We resonate with and trust circles. A newborn begins to see in a circle. The sun is a circle. Consider these familiar circles: the earth, the moon, flowers, eyes, faces, stars, snowflakes, halos, wreaths, cookies, wheels, gears, icons, buttons, the Olympics symbol which has five interlocking rings of different colors, representing the five major continents of the world united together in a spirit of healthy competition.
Once a circle is drawn on paper or canvas, it’s easier for the mind to be OK with filling it up with symbols and drawings.
According to Carl Jung, ”a mandala is the psychological expression of the totality of the self” (1973: 20). Jung, a Swiss psychiatrist, discovered the significance of mandalas through his own inner work.
“I sketched every morning in a notebook a small circular drawing, a mandala, which seemed to correspond to my inner situation at the time. With the help of these drawings I could observe my psychic transformations from day to day…My mandalas were cryptograms…in which I saw the self—that is, my whole being—actively at work.” (1965: 195-196).
Carl Jung knew the answers to the question, “What is a mandala?”
Jung used mandalas with his patients. He claimed that creating mandalas helped people work out issues in their psyche that they didn’t even know existed. What? Working out issues in your psyche by drawing stuff in a circle? How can this be?
Consider that a mandala is a “circle containing symbols.” If you ask someone to draw a circle and draw symbols in the middle, what appears is something from their own personal database of symbols. Their essence.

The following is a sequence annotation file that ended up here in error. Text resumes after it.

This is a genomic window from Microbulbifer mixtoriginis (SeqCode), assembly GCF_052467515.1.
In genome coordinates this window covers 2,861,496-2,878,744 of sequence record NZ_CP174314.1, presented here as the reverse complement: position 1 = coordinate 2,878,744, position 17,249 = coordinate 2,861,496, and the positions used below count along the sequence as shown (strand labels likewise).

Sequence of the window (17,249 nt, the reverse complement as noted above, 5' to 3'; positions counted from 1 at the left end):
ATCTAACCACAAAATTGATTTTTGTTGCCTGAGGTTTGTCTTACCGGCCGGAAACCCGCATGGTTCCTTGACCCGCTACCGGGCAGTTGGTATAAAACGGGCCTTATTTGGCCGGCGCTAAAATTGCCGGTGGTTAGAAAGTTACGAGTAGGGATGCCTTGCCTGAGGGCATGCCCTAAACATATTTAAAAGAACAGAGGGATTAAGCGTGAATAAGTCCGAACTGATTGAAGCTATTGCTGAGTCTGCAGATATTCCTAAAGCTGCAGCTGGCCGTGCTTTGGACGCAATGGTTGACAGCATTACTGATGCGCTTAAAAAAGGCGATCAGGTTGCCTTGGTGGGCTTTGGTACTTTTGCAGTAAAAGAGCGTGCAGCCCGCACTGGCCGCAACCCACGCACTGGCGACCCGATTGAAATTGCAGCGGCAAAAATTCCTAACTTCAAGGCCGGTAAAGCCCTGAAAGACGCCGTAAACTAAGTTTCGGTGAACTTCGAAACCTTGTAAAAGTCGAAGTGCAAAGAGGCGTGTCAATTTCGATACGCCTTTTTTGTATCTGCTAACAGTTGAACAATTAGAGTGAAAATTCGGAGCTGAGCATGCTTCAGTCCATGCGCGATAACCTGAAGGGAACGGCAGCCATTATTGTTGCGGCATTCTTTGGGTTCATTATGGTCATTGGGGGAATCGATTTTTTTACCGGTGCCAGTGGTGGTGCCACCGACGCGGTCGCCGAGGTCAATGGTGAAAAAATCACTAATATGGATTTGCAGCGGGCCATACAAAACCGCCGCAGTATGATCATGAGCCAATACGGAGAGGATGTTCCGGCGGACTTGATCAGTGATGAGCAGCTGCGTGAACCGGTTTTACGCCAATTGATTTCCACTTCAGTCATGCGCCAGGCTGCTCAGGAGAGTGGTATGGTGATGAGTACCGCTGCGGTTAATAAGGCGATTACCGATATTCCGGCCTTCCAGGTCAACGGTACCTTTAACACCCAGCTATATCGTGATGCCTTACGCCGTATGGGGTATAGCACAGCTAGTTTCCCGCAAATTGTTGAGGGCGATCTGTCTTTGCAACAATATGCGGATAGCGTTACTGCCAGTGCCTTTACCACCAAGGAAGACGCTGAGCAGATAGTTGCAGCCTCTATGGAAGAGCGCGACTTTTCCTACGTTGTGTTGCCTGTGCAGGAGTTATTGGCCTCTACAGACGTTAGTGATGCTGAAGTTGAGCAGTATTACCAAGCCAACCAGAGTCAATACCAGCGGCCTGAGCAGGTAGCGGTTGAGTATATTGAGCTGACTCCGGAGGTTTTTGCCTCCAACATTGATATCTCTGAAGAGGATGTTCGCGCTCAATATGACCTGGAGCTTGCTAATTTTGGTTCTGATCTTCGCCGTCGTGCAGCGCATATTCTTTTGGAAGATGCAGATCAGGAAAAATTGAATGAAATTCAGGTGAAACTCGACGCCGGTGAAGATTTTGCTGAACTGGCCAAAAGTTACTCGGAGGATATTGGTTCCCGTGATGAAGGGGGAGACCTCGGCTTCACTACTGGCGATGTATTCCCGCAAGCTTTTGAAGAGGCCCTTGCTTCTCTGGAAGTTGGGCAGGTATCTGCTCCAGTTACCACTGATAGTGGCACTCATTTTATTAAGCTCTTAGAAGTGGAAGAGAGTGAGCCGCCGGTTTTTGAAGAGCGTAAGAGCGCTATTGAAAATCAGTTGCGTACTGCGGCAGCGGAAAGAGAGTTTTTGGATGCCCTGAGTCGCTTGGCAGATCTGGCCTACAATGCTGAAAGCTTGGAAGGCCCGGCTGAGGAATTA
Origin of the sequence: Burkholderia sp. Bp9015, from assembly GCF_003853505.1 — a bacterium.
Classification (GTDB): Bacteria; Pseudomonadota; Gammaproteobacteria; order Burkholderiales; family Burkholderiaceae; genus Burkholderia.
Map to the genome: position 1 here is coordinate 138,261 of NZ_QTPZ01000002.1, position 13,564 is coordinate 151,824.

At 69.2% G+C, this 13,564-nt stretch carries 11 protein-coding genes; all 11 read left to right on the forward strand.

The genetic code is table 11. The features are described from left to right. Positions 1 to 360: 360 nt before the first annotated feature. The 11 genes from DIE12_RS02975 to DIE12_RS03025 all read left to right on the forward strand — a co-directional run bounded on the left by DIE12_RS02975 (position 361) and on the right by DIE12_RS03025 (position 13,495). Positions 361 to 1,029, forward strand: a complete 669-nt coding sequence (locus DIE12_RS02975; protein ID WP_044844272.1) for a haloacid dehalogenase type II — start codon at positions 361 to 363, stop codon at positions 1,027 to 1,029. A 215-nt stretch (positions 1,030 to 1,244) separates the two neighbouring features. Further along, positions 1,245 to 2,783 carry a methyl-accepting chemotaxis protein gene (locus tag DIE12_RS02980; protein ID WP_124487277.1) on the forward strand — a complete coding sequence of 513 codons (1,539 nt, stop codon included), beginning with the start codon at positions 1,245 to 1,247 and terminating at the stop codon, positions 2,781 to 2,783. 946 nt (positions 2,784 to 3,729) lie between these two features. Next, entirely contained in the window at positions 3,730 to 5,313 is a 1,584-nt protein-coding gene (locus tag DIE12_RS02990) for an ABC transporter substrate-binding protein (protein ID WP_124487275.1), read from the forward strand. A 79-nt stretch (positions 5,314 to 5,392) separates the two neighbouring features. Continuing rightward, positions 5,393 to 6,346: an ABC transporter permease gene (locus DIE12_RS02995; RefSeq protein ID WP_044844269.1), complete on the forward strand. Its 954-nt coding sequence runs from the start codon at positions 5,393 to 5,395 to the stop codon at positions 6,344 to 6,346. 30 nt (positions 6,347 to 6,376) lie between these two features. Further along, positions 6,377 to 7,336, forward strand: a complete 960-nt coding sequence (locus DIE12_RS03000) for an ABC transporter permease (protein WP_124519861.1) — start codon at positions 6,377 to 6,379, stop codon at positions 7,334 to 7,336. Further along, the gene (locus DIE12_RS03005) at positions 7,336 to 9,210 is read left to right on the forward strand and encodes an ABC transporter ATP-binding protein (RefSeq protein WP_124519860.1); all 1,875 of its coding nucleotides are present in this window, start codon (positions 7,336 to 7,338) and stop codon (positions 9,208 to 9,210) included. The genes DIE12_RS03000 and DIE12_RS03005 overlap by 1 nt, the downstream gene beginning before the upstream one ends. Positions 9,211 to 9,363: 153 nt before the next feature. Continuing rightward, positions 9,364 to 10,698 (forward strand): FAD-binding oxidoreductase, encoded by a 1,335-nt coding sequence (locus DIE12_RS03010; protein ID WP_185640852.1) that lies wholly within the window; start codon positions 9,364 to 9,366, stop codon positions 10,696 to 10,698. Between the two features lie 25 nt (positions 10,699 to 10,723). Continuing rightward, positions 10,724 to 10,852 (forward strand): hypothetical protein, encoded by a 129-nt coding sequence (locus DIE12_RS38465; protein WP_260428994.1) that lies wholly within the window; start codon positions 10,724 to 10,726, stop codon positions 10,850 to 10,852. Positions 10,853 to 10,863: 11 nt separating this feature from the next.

As students in my classes start to understand the answer to the question, “What is a mandala?”, it becomes their personal “essence container.”
I’ve seen hundreds of different symbols appear on the page or canvas, to the surprise of the student or artist.
Students will always draw something specific to them, their culture, their upbringing, their current affairs. I often hear things like”I have no idea why I drew this ‘symbol’, and “I haven’t thought about that in years.”
I’ve had people say things such as, “I haven’t thought about her/him in so long,” as they look at an innocuous symbol like a butterfly, rainbow, or tree.
I’ve had people finish their mandala and proclaim they are going to start “that project” that’s been on their minds for years.
I’ve had students cry, grieve, laugh with delight, feel empowered, more in love, and on and on!
From my own experience of teaching hundreds of people to draw or paint a mandala, I can attest that once the circle is in place, people begin to let go. They relax. Invariably, at the end of the class or workshop, I hear, “Times up?? I want to keep going!” Even from people who said they had NO artistic experience and were nervous to begin.
Below are many more mandalas from the mandala doodle class I teach.
Every student gets the same paper, pencil, compass, ruler and markers. They all get the same instructions.
Just like snowflakes – no two mandalas are alike I LOVE teaching this class and answering the question “What is a mandala?”
I hope to see you soon!